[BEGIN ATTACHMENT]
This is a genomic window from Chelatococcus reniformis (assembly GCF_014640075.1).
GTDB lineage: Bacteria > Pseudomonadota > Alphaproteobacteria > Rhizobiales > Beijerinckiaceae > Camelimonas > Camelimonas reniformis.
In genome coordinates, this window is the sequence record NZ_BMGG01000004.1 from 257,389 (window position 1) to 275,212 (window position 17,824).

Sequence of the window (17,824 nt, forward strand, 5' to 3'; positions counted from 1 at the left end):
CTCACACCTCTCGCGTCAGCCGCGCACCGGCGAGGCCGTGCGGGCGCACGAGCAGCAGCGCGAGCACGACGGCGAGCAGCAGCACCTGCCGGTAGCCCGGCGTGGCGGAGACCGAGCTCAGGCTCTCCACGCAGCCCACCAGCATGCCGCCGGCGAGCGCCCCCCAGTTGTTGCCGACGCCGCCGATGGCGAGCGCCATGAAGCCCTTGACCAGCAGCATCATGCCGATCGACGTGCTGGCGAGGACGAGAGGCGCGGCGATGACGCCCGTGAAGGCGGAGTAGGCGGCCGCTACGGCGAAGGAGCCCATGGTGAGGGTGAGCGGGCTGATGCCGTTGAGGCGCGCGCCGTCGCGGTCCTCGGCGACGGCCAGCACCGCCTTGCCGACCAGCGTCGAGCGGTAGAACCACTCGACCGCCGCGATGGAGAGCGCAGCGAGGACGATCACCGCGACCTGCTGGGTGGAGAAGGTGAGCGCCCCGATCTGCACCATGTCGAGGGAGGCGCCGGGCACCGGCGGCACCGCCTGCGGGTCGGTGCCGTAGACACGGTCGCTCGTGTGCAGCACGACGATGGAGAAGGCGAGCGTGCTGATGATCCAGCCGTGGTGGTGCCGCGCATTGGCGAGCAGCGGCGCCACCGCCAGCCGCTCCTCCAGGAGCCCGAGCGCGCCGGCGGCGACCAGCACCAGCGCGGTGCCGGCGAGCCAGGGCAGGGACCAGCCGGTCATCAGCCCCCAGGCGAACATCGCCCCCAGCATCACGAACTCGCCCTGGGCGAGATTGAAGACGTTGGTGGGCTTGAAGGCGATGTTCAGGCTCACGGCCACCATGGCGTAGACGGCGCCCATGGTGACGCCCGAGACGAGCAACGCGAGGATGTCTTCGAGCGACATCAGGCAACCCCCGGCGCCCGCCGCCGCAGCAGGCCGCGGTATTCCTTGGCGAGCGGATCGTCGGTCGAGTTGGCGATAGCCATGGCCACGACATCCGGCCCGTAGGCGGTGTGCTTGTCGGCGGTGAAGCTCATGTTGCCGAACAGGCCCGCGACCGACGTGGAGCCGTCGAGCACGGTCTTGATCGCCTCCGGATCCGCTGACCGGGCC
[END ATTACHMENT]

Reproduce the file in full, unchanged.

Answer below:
This is a genomic window from Chelatococcus reniformis (assembly GCF_014640075.1).
GTDB lineage: Bacteria > Pseudomonadota > Alphaproteobacteria > Rhizobiales > Beijerinckiaceae > Camelimonas > Camelimonas reniformis.
In genome coordinates, this window is the sequence record NZ_BMGG01000004.1 from 257,389 (window position 1) to 275,212 (window position 17,824).

Sequence of the window (17,824 nt, forward strand, 5' to 3'; positions counted from 1 at the left end):
CTCACACCTCTCGCGTCAGCCGCGCACCGGCGAGGCCGTGCGGGCGCACGAGCAGCAGCGCGAGCACGACGGCGAGCAGCAGCACCTGCCGGTAGCCCGGCGTGGCGGAGACCGAGCTCAGGCTCTCCACGCAGCCCACCAGCATGCCGCCGGCGAGCGCCCCCCAGTTGTTGCCGACGCCGCCGATGGCGAGCGCCATGAAGCCCTTGACCAGCAGCATCATGCCGATCGACGTGCTGGCGAGGACGAGAGGCGCGGCGATGACGCCCGTGAAGGCGGAGTAGGCGGCCGCTACGGCGAAGGAGCCCATGGTGAGGGTGAGCGGGCTGATGCCGTTGAGGCGCGCGCCGTCGCGGTCCTCGGCGACGGCCAGCACCGCCTTGCCGACCAGCGTCGAGCGGTAGAACCACTCGACCGCCGCGATGGAGAGCGCAGCGAGGACGATCACCGCGACCTGCTGGGTGGAGAAGGTGAGCGCCCCGATCTGCACCATGTCGAGGGAGGCGCCGGGCACCGGCGGCACCGCCTGCGGGTCGGTGCCGTAGACACGGTCGCTCGTGTGCAGCACGACGATGGAGAAGGCGAGCGTGCTGATGATCCAGCCGTGGTGGTGCCGCGCATTGGCGAGCAGCGGCGCCACCGCCAGCCGCTCCTCCAGGAGCCCGAGCGCGCCGGCGGCGACCAGCACCAGCGCGGTGCCGGCGAGCCAGGGCAGGGACCAGCCGGTCATCAGCCCCCAGGCGAACATCGCCCCCAGCATCACGAACTCGCCCTGGGCGAGATTGAAGACGTTGGTGGGCTTGAAGGCGATGTTCAGGCTCACGGCCACCATGGCGTAGACGGCGCCCATGGTGACGCCCGAGACGAGCAACGCGAGGATGTCTTCGAGCGACATCAGGCAACCCCCGGCGCCCGCCGCCGCAGCAGGCCGCGGTATTCCTTGGCGAGCGGATCGTCGGTCGAGTTGGCGATAGCCATGGCCACGACATCCGGCCCGTAGGCGGTGTGCTTGTCGGCGGTGAAGCTCATGTTGCCGAACAGGCCCGCGACCGACGTGGAGCCGTCGAGCACGGTCTTGATCGCCTCCGGATCCGCTGACCGGGCC